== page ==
Today’s economy continues to impact America’s middle class families, but families who have a child with autism are impacted more significantly by our current economy. Not only is having a child with autism physically and emotionally challenging, it can be fiscally challenging for parents as well. The additional expenditures parents face when they have a child with autism can quickly turn a middle-income family into a family living below the poverty line, and poverty continues to grow among families who have a child with this disorder. According to the CDC, approximately 1 in 68 children is diagnosed with autism spectrum disorder, which means the cost of autism is a growing problem that will continue to affect families financially, potentially affecting compliance to care and the wellbeing of children who require expensive therapies to thrive.
The Staggering Cost of Autism
In 2013, CNN Money reported that the average of raising a child in the United States was more than $241,000. However, new studies have shown that comparatively, the cost of supporting a child with autism is staggering. It’s estimated that the costs associated with autism can be as high as $2.4 million, according to a study recently published in JAMA Pediatrics. While the cost is somewhat lower for children who have no intellectual disabilities along with autism spectrum disorder, the cost is still estimated at $1.4 million.
Typical Costs for Children with Autism
Why are parents potentially spending more than $2 million on a child with autism? Autism spectrum disorder brings with it many costs, and just a few of the typical costs parents face include:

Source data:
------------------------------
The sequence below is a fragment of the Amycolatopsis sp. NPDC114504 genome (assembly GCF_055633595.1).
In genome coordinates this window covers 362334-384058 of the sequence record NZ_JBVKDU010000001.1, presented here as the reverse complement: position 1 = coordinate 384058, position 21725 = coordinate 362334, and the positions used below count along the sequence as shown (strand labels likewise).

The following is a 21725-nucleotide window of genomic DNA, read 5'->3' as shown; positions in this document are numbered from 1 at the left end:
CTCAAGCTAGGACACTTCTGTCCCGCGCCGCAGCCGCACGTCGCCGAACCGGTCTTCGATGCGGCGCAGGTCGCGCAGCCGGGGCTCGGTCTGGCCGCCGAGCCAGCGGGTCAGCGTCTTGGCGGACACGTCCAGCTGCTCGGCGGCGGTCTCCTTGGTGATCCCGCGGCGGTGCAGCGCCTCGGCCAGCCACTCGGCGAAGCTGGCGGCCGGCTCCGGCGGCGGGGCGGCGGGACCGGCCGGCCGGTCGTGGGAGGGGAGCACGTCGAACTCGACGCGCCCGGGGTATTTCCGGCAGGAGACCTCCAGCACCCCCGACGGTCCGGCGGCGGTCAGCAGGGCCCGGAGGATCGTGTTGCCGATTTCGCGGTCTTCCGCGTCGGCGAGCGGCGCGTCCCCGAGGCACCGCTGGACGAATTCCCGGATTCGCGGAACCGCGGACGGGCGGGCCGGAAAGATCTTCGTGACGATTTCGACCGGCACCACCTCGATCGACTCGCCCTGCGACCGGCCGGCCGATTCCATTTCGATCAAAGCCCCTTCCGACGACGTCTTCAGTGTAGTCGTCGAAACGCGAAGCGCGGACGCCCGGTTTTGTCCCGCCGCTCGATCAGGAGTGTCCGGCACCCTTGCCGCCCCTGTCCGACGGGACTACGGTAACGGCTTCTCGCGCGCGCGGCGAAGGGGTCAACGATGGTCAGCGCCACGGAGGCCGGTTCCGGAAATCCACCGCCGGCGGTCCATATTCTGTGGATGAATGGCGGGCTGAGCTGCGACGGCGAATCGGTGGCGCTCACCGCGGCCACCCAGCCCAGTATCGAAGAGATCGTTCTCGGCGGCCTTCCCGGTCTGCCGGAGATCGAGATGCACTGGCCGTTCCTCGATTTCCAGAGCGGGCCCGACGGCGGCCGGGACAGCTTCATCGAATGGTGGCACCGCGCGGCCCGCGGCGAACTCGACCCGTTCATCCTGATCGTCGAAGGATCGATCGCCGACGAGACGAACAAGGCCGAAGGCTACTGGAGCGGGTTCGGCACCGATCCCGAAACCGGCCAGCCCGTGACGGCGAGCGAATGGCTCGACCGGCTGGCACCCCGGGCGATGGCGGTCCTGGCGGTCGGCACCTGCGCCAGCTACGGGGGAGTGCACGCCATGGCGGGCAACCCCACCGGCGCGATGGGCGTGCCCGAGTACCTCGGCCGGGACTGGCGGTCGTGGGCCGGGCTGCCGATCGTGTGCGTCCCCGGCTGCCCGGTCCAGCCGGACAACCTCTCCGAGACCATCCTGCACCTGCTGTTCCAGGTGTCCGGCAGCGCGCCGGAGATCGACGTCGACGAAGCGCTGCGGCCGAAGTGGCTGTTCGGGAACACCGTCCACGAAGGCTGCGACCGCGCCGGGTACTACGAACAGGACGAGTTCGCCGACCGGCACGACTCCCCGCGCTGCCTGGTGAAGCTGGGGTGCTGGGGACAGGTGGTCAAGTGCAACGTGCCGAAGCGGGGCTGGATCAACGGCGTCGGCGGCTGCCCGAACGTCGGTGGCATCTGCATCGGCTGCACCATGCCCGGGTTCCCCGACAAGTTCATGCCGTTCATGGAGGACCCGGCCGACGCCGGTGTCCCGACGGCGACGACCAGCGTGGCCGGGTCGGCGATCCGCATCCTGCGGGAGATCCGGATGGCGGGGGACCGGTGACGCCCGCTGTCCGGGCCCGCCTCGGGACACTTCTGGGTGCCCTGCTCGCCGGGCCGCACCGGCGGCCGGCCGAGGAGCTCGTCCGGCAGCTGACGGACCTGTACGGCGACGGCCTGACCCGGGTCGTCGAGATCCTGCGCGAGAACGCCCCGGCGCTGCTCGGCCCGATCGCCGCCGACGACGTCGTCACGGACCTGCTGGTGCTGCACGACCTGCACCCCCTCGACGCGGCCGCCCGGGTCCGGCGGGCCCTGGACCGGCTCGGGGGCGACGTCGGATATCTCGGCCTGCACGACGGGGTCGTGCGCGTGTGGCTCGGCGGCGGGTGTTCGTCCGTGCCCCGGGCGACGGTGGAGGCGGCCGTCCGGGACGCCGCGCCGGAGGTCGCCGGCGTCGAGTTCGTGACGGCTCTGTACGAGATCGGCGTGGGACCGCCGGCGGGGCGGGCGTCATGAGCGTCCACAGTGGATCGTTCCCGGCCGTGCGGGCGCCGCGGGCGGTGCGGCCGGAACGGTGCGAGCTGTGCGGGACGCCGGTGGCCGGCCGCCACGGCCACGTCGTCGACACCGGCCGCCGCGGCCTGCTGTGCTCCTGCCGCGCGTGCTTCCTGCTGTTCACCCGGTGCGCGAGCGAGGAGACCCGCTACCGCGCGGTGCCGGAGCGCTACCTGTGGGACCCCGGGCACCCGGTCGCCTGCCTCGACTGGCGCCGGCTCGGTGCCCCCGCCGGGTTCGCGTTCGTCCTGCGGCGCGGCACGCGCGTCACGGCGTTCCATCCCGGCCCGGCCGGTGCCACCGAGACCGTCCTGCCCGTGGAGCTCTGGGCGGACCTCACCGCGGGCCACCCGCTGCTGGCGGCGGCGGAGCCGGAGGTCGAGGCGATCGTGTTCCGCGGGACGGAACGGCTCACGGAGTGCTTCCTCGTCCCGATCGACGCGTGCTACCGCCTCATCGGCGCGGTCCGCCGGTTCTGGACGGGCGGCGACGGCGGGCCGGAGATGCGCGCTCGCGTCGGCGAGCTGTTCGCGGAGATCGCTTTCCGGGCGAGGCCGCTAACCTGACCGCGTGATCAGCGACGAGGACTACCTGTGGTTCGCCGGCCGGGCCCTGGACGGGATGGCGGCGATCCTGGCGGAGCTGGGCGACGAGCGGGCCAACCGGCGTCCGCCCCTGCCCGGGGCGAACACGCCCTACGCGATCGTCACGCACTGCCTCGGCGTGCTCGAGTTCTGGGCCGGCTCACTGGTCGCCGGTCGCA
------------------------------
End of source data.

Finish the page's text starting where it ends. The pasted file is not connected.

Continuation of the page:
Loss of a Parent’s Income
Since children with autism require around-the-clock stimulation and care, this often results in one parent staying at home with the child instead of working. This also leaves one parent with the financial burden of earning enough money to not only support the entire family, but to deal with the child’s cost of care.
Specialized activities with other children who have autism spectrum disorder, and activities, such as swimming lessons, social events, and special camps can help children with autism learn how to function in non-autistic environments. The only problem – these activities are extremely expensive, but they are so imperative for the child’s social development.
Lack of Healthcare Coverage
It’s common for health insurance plans to refuse to pay for behavioral-related therapy and other autism treatments, considering these treatments to be educational instead of medical treatments. When coverage is denied, parents are left paying these treatment costs out of their own pocked. For example, emotional and occupational therapy sessions can cost $150 per session, and children may require multiple visits each week, leaving parents with a huge bill if they’re going to get their child the help they need.
Children with autism often need special schooling, since they need different instruction and learning environments. Parents may need to spend thousands of dollars each year on specialty teachers, tutors, and schools.